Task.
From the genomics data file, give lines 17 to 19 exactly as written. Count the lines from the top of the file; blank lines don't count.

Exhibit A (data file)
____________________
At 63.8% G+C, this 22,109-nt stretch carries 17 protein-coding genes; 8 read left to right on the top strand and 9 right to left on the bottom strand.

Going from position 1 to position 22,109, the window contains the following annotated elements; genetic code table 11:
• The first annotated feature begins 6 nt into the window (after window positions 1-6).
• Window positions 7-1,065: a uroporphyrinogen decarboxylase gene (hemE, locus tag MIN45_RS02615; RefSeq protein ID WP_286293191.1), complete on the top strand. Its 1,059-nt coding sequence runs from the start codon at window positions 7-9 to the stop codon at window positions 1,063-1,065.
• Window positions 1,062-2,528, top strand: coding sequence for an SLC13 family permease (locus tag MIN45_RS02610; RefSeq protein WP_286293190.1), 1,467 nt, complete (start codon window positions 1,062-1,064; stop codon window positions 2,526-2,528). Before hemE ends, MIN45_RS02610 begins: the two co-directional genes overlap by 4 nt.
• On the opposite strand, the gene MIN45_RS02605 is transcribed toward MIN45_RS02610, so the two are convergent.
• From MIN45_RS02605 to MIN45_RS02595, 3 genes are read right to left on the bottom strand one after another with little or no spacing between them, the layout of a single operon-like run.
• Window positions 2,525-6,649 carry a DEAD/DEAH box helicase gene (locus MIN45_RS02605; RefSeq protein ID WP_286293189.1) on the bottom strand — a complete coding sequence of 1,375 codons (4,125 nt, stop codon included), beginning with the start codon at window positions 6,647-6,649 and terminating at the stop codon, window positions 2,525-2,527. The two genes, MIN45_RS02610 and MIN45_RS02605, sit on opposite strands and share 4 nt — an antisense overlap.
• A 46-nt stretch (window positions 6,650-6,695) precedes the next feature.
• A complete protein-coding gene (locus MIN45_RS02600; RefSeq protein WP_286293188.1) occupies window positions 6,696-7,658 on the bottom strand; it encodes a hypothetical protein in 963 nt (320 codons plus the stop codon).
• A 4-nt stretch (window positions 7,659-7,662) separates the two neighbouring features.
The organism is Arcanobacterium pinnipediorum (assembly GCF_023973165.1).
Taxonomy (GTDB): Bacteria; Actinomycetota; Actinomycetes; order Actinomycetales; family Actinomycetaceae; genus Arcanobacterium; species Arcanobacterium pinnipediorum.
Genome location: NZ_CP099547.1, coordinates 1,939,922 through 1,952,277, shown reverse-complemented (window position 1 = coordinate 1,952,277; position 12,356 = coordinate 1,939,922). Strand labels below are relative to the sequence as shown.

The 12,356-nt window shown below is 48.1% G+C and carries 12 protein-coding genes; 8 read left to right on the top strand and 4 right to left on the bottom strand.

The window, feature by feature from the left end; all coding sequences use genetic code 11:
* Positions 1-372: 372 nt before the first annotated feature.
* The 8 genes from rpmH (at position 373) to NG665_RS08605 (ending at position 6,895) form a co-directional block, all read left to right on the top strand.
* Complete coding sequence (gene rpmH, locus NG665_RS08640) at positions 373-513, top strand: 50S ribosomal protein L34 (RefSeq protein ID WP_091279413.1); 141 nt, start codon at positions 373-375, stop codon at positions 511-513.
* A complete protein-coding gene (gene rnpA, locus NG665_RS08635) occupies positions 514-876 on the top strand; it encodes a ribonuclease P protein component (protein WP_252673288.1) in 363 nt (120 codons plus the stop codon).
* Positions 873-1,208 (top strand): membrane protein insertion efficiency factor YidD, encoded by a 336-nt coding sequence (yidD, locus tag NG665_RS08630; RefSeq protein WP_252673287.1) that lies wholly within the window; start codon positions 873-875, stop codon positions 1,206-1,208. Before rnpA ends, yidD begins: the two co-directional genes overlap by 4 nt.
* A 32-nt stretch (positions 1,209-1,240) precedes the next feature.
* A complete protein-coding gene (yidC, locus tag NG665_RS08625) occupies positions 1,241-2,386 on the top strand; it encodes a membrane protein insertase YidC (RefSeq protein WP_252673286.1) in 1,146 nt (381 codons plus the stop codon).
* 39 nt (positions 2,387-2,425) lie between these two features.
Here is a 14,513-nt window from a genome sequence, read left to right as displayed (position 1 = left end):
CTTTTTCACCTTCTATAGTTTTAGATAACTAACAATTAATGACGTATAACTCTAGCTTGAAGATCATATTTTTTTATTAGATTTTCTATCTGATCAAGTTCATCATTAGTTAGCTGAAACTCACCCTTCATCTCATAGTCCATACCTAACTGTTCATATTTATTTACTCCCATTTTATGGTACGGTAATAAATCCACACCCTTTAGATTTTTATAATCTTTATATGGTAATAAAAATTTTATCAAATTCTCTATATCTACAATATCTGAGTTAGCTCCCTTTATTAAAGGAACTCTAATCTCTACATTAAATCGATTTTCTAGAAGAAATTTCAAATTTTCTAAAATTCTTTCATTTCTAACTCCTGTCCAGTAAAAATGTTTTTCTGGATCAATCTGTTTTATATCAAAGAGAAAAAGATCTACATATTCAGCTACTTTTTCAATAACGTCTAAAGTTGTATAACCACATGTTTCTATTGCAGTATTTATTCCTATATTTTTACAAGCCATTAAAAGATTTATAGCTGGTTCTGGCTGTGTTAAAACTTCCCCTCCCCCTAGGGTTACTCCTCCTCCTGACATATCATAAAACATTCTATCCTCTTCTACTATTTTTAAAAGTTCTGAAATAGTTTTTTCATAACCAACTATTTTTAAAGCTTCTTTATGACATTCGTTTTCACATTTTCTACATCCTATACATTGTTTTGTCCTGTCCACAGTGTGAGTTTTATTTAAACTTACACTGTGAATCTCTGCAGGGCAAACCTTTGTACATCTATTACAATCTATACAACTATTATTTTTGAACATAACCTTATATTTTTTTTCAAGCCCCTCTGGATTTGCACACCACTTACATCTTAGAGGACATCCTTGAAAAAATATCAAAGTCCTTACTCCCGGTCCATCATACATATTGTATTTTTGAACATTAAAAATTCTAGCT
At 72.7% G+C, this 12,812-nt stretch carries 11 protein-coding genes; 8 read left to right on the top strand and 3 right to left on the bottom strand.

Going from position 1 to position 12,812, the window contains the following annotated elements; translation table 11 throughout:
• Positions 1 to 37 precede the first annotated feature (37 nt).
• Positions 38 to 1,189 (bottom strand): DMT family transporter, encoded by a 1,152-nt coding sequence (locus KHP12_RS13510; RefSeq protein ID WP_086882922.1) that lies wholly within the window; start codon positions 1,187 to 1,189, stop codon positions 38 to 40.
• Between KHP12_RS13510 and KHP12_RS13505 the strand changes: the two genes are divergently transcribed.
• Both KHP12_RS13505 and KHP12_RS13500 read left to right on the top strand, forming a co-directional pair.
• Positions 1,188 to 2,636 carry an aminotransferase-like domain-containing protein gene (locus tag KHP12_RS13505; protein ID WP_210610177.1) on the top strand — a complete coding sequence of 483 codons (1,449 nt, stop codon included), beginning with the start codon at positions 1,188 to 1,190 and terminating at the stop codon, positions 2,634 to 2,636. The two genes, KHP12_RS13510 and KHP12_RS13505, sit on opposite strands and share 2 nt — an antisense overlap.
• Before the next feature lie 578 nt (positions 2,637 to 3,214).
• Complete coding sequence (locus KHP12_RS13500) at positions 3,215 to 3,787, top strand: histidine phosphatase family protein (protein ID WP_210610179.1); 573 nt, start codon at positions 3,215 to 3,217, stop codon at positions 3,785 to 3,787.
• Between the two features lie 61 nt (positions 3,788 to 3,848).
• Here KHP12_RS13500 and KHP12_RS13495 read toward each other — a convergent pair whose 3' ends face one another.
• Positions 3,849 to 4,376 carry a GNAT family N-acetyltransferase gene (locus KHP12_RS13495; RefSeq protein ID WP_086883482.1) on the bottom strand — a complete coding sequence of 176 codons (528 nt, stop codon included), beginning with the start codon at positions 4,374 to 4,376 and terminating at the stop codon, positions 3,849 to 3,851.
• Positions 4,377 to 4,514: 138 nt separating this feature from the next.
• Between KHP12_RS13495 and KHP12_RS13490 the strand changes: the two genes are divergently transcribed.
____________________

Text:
* Positions 1-372: 372 nt before the first annotated feature.
* The 8 genes from rpmH (at position 373) to NG665_RS08605 (ending at position 6,895) form a co-directional block, all read left to right on the top strand.
* Complete coding sequence (gene rpmH, locus NG665_RS08640) at positions 373-513, top strand: 50S ribosomal protein L34 (RefSeq protein ID WP_091279413.1); 141 nt, start codon at positions 373-375, stop codon at positions 511-513.